10. Executioner, that what she needs (see previous post). Never fails.

  11. PhotoPuddle - your child is definitely reading all the right books!

    Isabelle - I want to know what a fluggie is. Or ... do I?...... aaarrrggghhhhhh!!!

    Invisible Woman - ha ha! If I see her again (and I'll definitely recognise her - she's the one whose child looks over her shoulder all the time) I will pass on your advice.

  12. The singular of fluggies is fluggy. Not fluggie. Call yourself an English teacher? And you're right. You don't want to know what they are. You're too young and impressionable.

  13. Oowee I believed the pulling faces, wind changing thing too! Dammit! It never worked as I still have a continuous grimace!

    I worry about todays parenting - can't control so scare.

    I used to worry about monsters under the bed - not parent induced - merely believing that Dr Who and The Outer Limits were sort of true.

    Anna :o]

  14. Isabelle - Oh my word, you are so PEDANTIC! I thought you were retired!...

    Hypercryptical - Dr Who is not TRUE? Blimey, I wish people would stop leaving comments that smash to pieces all my long-held beliefs.

  15. Now I've seen the shoe monster, I can't sleep ...

  16. Oh dear, monsters are worth going out to have a look at. A far better threat is to tell your children you will call them snookum's in front of their coolest friends. Give the big sloppy kisses in public and threaten to sing to their teacher (musical stylee) on the first day back to school.

    Works with mine!

  17. Hmm all my Mother needed to do was give me THE LOOK, you know the one! If that didn't work I was slapped - not allowed now, and I'm not advocating it. Sometimes I'm so glad not to be a parent :-)

  18. Poor teacher, poor girlfriends, poor friends, What kind of lesson does this give to a kid? Ah yes, none!

  19. My son had monsters, of his own creation, that would visit in the middle of the night and sit on the end of his bed. They were called Snotgurgles and I had a spray bottle full of magic water to make them disappear.
    They didn't visit for very long and came after he'd looked at a book of gnomes with my sister.

  20. Eliza - I think that mother was hoping that the monster would provide THE LOOK if not just carry the child off to its cave.

    L A Speedwing - thanks for visiting. Yes, er, what lesson does the child learn here? To stay alert while shopping, that's for sure.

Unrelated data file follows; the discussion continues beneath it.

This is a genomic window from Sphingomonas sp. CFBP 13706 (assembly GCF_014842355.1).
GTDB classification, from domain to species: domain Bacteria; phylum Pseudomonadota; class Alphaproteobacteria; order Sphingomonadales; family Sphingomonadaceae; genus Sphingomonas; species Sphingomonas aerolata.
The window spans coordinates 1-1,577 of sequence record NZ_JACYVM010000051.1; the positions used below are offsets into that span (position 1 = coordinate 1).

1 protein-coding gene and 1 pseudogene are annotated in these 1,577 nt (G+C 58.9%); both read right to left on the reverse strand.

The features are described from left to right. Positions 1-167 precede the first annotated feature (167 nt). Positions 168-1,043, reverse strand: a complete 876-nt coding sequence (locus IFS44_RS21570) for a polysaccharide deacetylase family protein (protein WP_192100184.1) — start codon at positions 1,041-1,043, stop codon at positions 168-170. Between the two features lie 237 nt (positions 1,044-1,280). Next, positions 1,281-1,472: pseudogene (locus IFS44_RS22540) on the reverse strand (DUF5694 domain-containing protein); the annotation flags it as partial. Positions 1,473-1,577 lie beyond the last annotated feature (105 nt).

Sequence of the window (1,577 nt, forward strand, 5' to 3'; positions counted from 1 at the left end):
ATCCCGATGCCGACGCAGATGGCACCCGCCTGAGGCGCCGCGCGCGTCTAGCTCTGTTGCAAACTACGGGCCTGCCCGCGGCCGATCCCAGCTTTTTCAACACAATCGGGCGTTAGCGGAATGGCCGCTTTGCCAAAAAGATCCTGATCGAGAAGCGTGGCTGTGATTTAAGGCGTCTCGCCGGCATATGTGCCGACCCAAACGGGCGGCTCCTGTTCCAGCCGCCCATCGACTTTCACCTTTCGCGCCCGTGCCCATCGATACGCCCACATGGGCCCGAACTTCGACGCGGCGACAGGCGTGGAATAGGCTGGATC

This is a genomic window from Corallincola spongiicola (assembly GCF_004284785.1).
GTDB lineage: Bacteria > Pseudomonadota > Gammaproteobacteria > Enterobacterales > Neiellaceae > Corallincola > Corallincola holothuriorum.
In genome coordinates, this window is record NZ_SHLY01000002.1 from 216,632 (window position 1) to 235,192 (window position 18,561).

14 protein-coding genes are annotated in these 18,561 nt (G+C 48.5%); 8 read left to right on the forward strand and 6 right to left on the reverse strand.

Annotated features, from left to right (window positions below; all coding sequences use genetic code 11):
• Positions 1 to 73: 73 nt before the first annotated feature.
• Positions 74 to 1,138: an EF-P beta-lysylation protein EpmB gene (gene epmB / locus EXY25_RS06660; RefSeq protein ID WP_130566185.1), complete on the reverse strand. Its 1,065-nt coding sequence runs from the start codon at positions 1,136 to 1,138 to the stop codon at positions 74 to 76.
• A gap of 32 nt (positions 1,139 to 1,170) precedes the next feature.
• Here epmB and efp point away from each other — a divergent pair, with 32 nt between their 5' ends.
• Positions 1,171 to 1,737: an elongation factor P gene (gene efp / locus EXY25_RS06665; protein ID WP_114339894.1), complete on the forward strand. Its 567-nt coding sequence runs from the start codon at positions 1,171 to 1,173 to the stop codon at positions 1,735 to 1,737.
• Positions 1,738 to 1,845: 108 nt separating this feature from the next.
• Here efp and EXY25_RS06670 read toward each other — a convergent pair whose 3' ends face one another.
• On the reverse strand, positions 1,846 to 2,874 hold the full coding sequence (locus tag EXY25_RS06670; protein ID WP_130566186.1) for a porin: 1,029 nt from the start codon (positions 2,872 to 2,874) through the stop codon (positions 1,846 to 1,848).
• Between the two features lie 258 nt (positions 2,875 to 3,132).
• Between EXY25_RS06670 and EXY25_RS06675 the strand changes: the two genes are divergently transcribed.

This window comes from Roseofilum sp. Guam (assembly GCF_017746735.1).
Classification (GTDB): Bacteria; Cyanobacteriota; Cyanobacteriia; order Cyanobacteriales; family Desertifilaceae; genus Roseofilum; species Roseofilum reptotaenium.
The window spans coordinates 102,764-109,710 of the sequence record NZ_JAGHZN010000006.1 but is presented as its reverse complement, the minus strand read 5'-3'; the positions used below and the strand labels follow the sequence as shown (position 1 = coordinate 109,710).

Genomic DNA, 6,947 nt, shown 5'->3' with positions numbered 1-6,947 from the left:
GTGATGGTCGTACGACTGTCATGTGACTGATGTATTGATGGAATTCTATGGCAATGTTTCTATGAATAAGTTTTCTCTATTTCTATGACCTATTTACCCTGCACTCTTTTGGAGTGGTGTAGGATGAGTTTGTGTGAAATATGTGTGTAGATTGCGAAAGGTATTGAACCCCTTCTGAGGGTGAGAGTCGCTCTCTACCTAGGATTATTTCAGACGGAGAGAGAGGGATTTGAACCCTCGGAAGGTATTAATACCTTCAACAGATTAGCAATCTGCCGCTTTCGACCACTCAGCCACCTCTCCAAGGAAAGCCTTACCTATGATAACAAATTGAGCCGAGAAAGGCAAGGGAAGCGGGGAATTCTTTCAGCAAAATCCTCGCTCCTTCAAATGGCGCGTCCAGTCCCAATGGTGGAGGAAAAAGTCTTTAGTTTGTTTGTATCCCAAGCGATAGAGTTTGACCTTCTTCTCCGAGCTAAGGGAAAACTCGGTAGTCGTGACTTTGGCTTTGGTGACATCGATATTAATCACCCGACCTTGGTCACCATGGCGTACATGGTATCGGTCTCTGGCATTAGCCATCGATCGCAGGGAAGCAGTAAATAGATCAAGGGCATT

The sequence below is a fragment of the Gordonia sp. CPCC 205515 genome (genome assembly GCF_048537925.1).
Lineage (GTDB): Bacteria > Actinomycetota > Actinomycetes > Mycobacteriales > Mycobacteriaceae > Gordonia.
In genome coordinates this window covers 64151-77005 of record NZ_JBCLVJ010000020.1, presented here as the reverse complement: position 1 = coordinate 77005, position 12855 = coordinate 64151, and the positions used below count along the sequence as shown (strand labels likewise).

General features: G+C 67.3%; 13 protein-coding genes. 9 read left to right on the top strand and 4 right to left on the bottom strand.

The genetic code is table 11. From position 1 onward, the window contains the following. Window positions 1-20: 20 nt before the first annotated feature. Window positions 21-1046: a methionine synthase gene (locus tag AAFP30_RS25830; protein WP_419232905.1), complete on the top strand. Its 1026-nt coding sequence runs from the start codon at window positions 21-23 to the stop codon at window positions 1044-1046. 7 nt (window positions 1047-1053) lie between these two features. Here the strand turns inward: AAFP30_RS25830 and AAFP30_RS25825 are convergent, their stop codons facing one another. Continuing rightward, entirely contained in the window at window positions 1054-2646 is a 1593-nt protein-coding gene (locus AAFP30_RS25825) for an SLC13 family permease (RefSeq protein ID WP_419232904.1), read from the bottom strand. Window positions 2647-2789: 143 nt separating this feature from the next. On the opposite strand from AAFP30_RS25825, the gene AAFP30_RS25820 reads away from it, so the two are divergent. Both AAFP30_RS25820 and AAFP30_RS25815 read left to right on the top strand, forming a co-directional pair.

Sue J - EXACTLY! What IS it with gnomes? They are basically gargoyles for the garden, so what's the attraction?

  21. The poor little mite's last thought , when she's being gobbled up by a monster with messy table manners , is going to be , " If only I had listened to my dear Mama ".
    But , on the bright side , shoe shopping in Warwickshire should be a lot more fun .

  22. Wait, I'm confused. Which of them is the child?

  23. I just can't get over that perfect pic of those monster trainers! (Yes, I realize I'm overlooking the entire point of your both witty AND insightful post.)

  24. SmitandSon - I wish I could say I found shoe shopping at ALL fun. Had to take back the shoes I bought there yesterday because they were faulty. Serves me right for paying much more attention to family disputes ...

    Stan - aha! You have the nub of the issue there, methinks.

    I'm Crayon - it's okay. I'm the same. I sometimes look back over my posts and think, yep, the pictures are DEFINITELY the funniest bit. But then I love writing captions.

  25. My favourite parental threat (overheard on Merseyrail): 'You do tha' again an' Bob the Builder's goin' in the bin!'

  26. Those are the most perfect shoes to illustrate this post! If only the Warwickshire shoe shop had them hidden in the back, the threat might have been a bit more believable!

  27. broken biro - FAR more effective than monsters! Brilliant!

    Katie - I couldn't believe my luck when I found that picture! Talk about made for my story.

  28. WHAT a coincidence! My children were with me in that xact same shop and they WERE eaten by monsters..... Heed thy mothers I say.... 'specially at the 6th and 7th week of the summer holidays!!

  29. Lou - thanks for coming over! So YOU were the one saying, 'Yes, run outside dears - no, of COURSE there won't be a monster there, sillies!'

  30. Personally, I blame the teach...., erm, parents.

    Funny, but I never had problems like that. Somehow my kids knew that the great big hairy scary monster was right there in the shop with them and it was their loving mummy.

    I always meant what I said and never needed to say it twice. I have the sneaking suspicion that we have a lot in common, even if you don't know your siskin from your elbow.

  31. Friko - What is an elbow?

  32. Is that for serious? She actually told her son he would be eaten by a monster? Jeez, there are some bloody stupid people out there! Another one that makes me cringe is when I see parents screaming at their kids (sometimes swearing) .... !!

  33. Annie - I kid you not. But come on - have some mercy! Maybe she was trying to buy herself a pair of shoes. Who WOULDN'T try desperate measures?

  34. I'm in the warning with 'snookums' and singing club, with The Look for instant horror. No monsters needed- scary story

  35. Mum

    1. Very funny
    2. Yes I remember the wooden spoon
    3. You are English. It's spelt MUMMY. Did they not teach you anything at school?!